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Google Home: New features coming in 2017

The UK was the first market outside of the US to get its hands on Google Home, the company's connected speaker with its Google Assistant AI built-in, and now, following its I/O 2017 developer conference, there's a whole host of new functionality on the way worth hearing about.

New availability

The company's Rishi Chandra kicked off his stint onstage at I/O 2017 by announcing that Home will be coming to more markets across the globe starting in summer. New locales include Canada, Australia, France, Germany and Japan

Multiple users

Currently, when setting up Google Home it's best to tie it to your Google account so that it can (amongst other things) pull information from your calendar or your commute, the problem is for a device like the Home there's a strong chance that multiple users are actually firing queries off at it and yet only one of them can use it to its full potential.

Google confirmed that it's finally reworking one of the biggest shortcomings of Google Home in its current incarnation, with multiple user support. Home will be able to recognise different voices and then provide different answers relevant to whoever asked the question as a result. That means unique Daily Briefings, commute information and reminders for each user.

Proactive Notifications

As well as answering queries and questions when asked, Google wants the Home to be a little more proactive by leveraging the aptly named Proactive Notifications. Like a pupil raising a hand in a classroom, Home will light up when it wants to let you know something's amiss.

The on-stage demo had the Home suggest leaving earlier for a calendar appointment, based on increasingly bad traffic, so as to still arrive on time, however, it will also flash up things like reminders and flight changes too.

Hands-Free Calling

Along with the issue of multiple users, one other quirk of Home at launch was the absence of any calling functionality which seemed strange for a product such as this coming from a company that also happens to own on the of the most prevalent mobile operating systems in the world.

Luckily Google heard our snide comments and it adding hands-free calling to the Home, starting in the US. You'll be able to place and end calls with voice to any number in the US or Canada (at launch). Saying actions like "call mum" will also leverage voice recognition so that it calls the right mother for the right user too.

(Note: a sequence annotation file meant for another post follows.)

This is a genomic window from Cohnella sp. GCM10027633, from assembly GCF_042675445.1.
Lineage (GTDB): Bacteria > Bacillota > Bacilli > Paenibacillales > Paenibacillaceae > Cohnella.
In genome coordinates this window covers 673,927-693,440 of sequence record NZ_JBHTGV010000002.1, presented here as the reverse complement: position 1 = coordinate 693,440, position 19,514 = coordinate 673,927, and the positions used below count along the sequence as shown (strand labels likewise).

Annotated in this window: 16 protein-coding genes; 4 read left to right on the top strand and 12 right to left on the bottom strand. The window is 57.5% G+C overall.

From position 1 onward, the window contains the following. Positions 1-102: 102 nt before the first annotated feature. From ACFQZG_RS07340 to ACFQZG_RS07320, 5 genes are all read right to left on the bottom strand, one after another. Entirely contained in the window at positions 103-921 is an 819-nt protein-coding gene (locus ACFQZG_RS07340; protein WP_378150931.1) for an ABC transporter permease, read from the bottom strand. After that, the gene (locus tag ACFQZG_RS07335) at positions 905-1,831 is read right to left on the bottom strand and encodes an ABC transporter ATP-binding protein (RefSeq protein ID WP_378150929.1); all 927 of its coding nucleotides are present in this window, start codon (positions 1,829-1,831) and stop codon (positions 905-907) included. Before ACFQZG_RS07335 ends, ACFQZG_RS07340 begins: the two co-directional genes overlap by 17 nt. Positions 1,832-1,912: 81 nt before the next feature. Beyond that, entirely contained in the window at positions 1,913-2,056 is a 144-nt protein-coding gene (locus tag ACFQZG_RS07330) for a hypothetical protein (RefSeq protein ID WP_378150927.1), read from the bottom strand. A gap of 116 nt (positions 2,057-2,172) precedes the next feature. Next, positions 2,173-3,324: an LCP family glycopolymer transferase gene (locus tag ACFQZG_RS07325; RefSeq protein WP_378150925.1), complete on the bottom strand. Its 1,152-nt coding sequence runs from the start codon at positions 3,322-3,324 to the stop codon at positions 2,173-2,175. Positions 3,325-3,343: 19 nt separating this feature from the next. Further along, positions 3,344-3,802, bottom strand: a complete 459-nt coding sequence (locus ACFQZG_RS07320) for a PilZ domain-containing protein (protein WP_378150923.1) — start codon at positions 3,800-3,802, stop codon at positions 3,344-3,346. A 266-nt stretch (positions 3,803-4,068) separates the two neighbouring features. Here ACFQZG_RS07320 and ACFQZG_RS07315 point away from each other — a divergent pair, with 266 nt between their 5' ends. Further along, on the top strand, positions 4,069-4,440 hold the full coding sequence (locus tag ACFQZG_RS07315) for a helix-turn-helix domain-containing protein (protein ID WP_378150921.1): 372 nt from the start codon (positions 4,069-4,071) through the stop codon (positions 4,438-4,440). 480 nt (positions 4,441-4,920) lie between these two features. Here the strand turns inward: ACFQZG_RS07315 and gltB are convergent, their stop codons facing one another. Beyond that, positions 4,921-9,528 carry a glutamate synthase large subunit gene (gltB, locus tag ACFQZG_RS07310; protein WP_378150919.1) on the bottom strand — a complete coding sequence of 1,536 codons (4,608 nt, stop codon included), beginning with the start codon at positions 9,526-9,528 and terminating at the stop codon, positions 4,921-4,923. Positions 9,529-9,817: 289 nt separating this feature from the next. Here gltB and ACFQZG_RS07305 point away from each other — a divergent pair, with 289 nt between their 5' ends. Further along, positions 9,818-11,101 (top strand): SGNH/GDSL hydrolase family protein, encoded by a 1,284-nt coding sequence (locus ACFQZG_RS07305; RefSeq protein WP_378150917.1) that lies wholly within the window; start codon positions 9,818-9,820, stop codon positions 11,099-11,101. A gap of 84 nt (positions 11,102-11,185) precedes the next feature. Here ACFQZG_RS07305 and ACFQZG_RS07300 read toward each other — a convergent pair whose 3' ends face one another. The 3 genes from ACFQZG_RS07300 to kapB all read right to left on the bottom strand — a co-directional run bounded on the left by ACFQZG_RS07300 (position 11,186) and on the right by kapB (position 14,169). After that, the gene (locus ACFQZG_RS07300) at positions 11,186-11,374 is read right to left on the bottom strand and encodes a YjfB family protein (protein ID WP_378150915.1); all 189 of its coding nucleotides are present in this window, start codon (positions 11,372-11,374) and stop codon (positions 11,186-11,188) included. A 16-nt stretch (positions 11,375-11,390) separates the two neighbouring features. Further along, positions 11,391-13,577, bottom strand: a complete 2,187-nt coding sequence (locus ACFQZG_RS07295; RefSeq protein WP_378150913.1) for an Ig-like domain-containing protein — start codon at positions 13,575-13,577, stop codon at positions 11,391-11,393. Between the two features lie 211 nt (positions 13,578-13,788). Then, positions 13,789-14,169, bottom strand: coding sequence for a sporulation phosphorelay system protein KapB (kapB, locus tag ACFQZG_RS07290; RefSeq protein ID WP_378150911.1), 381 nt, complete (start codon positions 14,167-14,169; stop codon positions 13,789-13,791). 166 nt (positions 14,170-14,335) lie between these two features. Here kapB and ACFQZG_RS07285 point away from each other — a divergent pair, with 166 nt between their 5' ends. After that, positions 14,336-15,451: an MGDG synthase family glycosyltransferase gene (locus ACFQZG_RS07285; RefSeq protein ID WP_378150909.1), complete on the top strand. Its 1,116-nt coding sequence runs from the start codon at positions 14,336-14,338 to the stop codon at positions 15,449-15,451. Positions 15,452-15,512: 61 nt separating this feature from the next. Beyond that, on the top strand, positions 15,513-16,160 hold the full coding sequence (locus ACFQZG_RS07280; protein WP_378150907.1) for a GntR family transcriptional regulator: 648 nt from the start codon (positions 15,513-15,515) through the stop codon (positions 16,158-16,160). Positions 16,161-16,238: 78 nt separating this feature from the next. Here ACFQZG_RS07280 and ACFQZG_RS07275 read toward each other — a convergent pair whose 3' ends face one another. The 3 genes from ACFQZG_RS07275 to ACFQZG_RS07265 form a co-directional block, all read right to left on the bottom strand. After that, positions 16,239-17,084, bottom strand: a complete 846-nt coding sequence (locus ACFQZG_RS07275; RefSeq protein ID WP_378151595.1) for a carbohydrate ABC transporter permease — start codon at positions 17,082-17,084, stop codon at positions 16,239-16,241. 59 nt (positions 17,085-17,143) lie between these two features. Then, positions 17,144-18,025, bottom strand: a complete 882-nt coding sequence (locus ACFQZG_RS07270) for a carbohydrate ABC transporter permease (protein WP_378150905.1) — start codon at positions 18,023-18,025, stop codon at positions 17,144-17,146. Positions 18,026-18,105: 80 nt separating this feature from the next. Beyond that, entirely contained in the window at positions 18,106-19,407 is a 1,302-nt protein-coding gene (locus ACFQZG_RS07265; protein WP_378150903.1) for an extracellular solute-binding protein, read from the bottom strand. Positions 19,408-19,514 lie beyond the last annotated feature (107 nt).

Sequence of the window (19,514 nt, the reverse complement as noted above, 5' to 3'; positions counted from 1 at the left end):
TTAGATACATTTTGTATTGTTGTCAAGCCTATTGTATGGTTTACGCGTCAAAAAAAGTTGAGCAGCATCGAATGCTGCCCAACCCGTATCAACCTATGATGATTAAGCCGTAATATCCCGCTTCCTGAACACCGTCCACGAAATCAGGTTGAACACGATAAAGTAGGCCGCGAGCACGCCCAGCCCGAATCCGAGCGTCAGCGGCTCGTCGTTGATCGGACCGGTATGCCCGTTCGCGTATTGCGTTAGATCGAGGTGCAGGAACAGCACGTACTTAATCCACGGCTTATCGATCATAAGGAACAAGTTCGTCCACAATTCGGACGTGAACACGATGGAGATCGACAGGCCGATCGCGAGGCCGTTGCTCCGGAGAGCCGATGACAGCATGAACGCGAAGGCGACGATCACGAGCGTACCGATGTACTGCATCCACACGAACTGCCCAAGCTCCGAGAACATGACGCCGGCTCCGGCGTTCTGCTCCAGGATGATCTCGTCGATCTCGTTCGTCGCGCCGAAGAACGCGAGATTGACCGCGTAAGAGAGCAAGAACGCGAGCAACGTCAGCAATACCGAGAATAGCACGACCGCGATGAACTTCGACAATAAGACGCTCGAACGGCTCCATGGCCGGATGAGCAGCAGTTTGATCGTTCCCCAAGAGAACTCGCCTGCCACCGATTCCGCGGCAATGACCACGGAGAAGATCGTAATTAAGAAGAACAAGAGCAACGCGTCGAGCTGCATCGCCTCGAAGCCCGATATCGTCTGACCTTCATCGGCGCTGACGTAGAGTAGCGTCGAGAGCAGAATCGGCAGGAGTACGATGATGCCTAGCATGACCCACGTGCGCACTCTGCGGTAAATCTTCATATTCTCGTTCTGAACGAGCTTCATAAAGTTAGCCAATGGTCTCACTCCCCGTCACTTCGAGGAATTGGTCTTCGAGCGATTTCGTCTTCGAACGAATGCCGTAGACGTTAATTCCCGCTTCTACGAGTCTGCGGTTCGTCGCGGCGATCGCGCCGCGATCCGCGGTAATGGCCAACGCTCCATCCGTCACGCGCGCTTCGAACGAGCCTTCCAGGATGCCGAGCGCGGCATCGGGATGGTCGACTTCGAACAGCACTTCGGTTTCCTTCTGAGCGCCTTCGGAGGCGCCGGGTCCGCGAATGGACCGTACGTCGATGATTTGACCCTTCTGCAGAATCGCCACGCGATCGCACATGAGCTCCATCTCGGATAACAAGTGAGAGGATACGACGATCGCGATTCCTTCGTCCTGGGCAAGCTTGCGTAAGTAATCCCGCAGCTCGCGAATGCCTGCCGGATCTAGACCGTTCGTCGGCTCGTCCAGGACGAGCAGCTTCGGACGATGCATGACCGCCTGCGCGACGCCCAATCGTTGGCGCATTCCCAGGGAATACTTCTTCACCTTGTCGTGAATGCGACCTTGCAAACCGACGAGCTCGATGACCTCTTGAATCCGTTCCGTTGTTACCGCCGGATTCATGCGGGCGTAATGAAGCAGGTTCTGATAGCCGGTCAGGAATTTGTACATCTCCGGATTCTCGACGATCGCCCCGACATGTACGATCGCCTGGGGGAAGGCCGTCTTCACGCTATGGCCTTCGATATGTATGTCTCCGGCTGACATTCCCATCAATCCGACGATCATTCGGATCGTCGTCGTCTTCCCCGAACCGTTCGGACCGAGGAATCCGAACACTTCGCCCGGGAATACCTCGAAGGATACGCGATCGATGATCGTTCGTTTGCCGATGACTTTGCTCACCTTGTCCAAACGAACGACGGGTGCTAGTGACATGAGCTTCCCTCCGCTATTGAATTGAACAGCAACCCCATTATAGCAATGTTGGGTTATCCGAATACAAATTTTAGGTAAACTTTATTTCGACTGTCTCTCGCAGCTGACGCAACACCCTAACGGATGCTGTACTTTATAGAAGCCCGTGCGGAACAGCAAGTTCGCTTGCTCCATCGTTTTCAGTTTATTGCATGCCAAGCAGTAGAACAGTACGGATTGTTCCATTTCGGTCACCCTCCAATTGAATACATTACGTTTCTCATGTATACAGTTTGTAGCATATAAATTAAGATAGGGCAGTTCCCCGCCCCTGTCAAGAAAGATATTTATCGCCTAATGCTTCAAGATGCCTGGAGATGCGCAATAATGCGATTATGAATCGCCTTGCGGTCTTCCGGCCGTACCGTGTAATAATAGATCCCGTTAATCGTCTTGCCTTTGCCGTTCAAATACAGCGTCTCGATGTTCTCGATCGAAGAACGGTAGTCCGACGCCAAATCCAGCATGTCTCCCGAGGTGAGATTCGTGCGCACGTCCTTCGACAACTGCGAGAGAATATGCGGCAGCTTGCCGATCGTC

By default, Google Home will call out using a private number but the company said users that want to will be able to tie in their personal number to the service instead. The feature will arrive as a free software update to US Google Home owners with no word yet on its availability across the pond.

More ways to play media

You can already play the likes of Google Play Music or Spotify Premium on the Home but a forthcoming update will also expand such functionality to Spotify Free accounts as well as added support for SoundCloud and Deezer.

For a connected speaker, its inability to pair with devices over Bluetooth also seemed like another notable oversight, but Google has indeed now confirmed that that too will be fixed, so you'll be able to play tunes from any Bluetooth-based source soon enough.

On the video front with expecting some more fresh sources too, with the US lineup cited to include: Hulu, HBO Now, Food Network, Crackle, Google Play Movies, Red Bull TV and more. There's no mention yet of new UK partners.

Visual responses

Just as with the Google Assistant's original proposition queries to the Google Home will now be more context aware and provided you have a suitable screen setup and Home's response makes use of it, you'll now receive visual feedback alongside any audible answers it gives.

Google Home will send the directions for your next meeting straight to Google Maps on your phone, whilst calendar entries and incoming weather can be shown on a Chromecast-connected TV. As for media playback, you'll now be able to specify YouTube playlists or, for those YouTube TV users, actual shows that you want to be thrown up on the big screen, all using voice.

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